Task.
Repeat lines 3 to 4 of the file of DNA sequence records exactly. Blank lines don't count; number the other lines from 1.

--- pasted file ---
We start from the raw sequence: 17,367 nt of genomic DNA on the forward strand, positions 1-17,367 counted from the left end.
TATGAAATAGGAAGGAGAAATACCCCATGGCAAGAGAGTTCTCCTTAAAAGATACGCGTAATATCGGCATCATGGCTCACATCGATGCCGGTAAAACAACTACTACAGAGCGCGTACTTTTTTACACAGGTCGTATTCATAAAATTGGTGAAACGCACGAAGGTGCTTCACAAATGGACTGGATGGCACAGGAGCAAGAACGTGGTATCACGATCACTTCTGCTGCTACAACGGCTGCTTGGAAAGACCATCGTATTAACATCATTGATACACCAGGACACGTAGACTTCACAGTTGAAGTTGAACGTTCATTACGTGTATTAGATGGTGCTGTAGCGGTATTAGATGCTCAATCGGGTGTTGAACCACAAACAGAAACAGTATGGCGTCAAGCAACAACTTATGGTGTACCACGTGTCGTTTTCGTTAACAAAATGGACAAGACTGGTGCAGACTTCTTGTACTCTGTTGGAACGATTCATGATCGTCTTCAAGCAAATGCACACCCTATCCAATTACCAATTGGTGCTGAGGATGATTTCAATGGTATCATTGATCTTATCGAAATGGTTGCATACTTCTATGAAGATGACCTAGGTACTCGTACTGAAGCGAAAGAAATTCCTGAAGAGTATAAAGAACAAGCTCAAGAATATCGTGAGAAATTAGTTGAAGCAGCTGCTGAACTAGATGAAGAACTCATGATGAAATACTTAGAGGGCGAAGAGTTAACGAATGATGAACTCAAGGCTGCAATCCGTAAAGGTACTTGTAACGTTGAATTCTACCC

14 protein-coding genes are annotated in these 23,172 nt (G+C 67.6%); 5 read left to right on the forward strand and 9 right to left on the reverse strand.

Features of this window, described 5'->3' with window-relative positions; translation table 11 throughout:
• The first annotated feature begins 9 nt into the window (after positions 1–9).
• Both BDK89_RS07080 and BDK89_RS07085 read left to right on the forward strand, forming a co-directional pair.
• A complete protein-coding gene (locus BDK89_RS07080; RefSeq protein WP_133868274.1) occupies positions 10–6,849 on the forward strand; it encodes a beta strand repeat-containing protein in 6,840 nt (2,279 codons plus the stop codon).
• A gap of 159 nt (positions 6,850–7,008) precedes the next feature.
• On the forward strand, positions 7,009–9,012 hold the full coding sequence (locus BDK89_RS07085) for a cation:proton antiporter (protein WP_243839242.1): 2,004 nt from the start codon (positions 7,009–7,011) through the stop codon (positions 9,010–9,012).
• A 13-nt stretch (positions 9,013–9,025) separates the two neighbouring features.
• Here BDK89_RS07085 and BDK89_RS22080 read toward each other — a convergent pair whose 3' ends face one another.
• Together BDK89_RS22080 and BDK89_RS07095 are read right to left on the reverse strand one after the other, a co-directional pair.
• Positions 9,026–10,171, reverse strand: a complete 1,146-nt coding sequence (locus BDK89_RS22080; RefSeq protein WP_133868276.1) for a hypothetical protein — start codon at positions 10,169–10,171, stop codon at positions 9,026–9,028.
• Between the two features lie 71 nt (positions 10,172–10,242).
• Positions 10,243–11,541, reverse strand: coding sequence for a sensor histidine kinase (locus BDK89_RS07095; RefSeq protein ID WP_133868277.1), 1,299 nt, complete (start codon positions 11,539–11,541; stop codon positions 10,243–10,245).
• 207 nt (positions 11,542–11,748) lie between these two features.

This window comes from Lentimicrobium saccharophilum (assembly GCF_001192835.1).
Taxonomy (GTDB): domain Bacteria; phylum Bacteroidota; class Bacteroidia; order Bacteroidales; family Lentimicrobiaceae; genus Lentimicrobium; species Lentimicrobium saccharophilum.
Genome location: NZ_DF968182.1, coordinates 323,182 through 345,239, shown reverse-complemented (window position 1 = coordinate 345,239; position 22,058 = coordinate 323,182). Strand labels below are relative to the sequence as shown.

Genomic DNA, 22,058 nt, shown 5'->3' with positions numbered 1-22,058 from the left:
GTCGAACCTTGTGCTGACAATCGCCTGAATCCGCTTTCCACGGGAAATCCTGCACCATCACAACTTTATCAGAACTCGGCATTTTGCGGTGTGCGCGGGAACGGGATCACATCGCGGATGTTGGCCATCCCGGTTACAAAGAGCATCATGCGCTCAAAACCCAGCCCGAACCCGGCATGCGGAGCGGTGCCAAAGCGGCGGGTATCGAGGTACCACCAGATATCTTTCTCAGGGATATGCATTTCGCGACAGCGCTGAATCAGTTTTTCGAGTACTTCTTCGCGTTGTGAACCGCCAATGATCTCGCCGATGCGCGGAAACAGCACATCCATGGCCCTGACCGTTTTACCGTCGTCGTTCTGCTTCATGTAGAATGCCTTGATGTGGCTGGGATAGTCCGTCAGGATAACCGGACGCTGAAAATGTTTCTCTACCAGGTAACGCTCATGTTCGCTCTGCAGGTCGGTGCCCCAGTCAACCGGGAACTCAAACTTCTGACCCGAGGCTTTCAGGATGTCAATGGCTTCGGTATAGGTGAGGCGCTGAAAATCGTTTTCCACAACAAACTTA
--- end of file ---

14 protein-coding genes are annotated in these 23,172 nt (G+C 67.6%); 5 read left to right on the forward strand and 9 right to left on the reverse strand.

Features of this window, described 5'->3' with window-relative positions; translation table 11 throughout: